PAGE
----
NewYork/NewJersey
Wildlife Removal, Inc.

 

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Winter Defense Against Pests

As the temperatures drop and the sun sets earlier each night, we know that winter is fast approaching; and the wild animals know it too. As the cold air sets in, many wild animals will look towards houses for shelter. What can you do to protect your home from unwanted animal intruders from entering your home?  As the temperatures drop and the sun sets earlier each night, we know that winter is fast approaching; and the wild animals know it too. As the cold air sets in, many wild animals will look towards houses for shelter. What can you do to protect your home from unwanted animal intruders from entering your home?

Your home has a lot to offer for wild animals. Shelter, warmth, food, water; don’t let animals take advantage of you. animals can utilize the cracks and holes on the roof to gain entry to the attic. Damage to the eaves or near the gutters can allow them to enter walls of your home.

Animals with poor climbing skills (such as rabbits, rats, and skunks) can enter from lower cracks or holes in the walls or foundation of the house. Clean up the yard before the snow starts to fall, in order to prevent dens and burrows to be made by your house.

We specialize in removing squirrels, raccoons, and other pests in the New York New Jersey area. For a complete inspection and evaluation please contact us or call us at 718-227-7227 and we will be happy to make an appointment at your convenience.

Rabid Raccoons in New Jersey

In the month of November, there have been at least 5 raccoons have been captured in different towns in New Jersey carrying rabies. In the beginning of the month, a raccoon attacked a man and his 2 dogs in Audubon. Middletown has had 2 attacks from 2 different rabid raccoons within the first 2 weeks of November. In South River, a rabid raccoon was captured at the start of the month, marking the 12th rabid animal captured in Middlesex county this year. Another raccoon was found near Hopewell. It was captured and confirmed to have rabies. In the month of November, there have been at least 5 raccoons have been captured in different towns in New Jersey carrying rabies. In the beginning of the month, a raccoon attacked a man and his 2 dogs in Audubon. Middletown has had 2 attacks from 2 different rabid raccoons within the first 2 weeks of November. In South River, a rabid raccoon was captured at the start of the month, marking the 12th rabid animal captured in Middlesex county this year. Another raccoon was found near Hopewell. It was captured and confirmed to have rabies.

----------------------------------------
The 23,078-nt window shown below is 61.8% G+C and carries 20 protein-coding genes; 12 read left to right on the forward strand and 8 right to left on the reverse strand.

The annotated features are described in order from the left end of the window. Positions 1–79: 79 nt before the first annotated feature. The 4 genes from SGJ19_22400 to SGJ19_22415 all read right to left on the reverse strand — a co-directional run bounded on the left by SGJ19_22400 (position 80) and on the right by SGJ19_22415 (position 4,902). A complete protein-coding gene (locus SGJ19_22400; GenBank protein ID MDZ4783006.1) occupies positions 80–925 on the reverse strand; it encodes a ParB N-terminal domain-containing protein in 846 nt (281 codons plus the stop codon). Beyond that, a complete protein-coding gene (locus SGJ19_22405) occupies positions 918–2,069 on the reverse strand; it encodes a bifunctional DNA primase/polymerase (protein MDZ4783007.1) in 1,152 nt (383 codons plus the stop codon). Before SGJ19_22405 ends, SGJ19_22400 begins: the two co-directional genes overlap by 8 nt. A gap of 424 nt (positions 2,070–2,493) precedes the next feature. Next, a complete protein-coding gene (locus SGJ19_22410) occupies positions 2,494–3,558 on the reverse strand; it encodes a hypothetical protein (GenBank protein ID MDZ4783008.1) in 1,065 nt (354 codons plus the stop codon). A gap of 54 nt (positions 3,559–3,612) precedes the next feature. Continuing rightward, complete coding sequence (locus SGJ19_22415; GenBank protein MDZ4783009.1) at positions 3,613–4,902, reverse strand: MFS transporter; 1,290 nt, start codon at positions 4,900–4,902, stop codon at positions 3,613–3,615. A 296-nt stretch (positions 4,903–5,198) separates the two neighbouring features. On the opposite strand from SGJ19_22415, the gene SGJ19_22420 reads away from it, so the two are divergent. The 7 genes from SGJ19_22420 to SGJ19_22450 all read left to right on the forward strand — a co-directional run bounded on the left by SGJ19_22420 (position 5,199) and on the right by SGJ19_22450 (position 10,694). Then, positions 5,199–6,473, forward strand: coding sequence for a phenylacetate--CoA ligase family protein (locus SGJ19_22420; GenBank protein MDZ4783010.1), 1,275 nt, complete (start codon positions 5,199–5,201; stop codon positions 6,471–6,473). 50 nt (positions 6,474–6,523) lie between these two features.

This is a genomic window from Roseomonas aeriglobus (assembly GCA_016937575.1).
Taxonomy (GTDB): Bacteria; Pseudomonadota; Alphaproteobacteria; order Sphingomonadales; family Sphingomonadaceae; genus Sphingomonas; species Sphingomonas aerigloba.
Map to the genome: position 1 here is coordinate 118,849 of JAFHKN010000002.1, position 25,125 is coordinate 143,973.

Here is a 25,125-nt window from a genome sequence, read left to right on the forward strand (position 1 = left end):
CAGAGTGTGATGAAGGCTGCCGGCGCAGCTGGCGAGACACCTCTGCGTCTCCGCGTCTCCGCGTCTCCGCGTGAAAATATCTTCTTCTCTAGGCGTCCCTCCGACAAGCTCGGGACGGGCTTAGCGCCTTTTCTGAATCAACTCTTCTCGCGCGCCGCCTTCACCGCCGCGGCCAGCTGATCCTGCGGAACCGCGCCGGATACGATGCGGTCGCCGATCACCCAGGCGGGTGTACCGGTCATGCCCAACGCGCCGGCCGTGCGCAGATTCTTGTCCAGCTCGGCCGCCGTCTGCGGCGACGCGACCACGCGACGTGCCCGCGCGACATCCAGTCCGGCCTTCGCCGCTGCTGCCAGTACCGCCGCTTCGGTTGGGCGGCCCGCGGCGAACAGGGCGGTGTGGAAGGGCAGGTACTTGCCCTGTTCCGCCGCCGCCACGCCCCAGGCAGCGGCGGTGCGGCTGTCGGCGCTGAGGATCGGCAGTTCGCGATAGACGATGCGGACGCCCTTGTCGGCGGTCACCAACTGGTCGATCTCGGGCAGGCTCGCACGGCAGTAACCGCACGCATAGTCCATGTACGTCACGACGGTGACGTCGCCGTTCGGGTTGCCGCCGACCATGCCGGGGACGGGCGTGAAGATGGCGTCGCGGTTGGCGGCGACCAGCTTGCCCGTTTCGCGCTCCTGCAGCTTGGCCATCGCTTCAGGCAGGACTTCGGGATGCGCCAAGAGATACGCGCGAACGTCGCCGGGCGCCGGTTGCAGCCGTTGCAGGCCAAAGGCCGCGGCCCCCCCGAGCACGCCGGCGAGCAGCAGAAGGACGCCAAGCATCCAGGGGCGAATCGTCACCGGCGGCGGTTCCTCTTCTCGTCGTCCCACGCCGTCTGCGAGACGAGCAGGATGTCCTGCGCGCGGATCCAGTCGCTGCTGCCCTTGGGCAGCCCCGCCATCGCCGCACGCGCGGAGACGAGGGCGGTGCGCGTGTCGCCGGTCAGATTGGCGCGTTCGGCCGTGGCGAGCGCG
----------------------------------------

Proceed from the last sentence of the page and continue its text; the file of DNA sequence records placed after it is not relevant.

According to the CDC, raccoons account for almost 30% of all rabies cases in the US, with bats being the only animal to have more reported cases of the disease. Luckily, the number of reported cases of the disease has been on the decline for the past 20 years. Increases in vaccinations to pets and boosters upon contact with animals suspected of carrying the disease have helped mitigate the spread of it. Less than 8% of cases in the US consist of people and domesticated animals.

We specialize in removing squirrels, raccoons, and other pests in the New York New Jersey area. For a complete inspection and evaluation please contact us or call us at 718-227-7227 and we will be happy to make an appointment at your convenience.

Fat Rats

If there is one thing NYC is known for, it’s that the big apple has a big rat problem. But that problem can be getting bigger, in both population, and size. It is no question that rats with more access to food, like those near a city dumpster, can get bigger. But it seems that the size of the average adult rat found in New York City has been on the rise. The average weight of an adult brown rat in NYC is about 300 grams (about 10.5 ounces), as opposed to the worldwide average of 230 grams (8.1 ounces). But in some cases, rats have been found that weigh over 2 pounds. Larger rats have been known to wait until smaller ones eat some of the food, which can help the strongest of the group survive poisoned baits or traps. While bigger rats aren’t necessarily more dangerous, they certainly aren’t any cleaner for the city. Rodents of any size can still be susceptible to or carriers of a wide array of diseases that can be dangerous or even deadly to humans.  If there is one thing NYC is known for, it’s that the big apple has a big rat problem. But that problem can be getting bigger, in both population, and size. It is no question that rats with more access to food, like those near a city dumpster, can get bigger. But it seems that the size of the average adult rat found in New York City has been on the rise. The average weight of an adult brown rat in NYC is about 300 grams (about 10.5 ounces), as opposed to the worldwide average of 230 grams (8.1 ounces). But in some cases, rats have been found that weigh over 2 pounds. Larger rats have been known to wait until smaller ones eat some of the food, which can help the strongest of the group survive poisoned baits or traps. While bigger rats aren’t necessarily more dangerous, they certainly aren’t any cleaner for the city. Rodents of any size can still be susceptible to or carriers of a wide array of diseases that can be dangerous or even deadly to humans.

We specialize in removing squirrels, raccoons, and other pests in the New York New Jersey area. For a complete inspection and evaluation please contact us or call us at 718-227-7227 and we will be happy to make an appointment at your convenience.

Evolution in Urban Life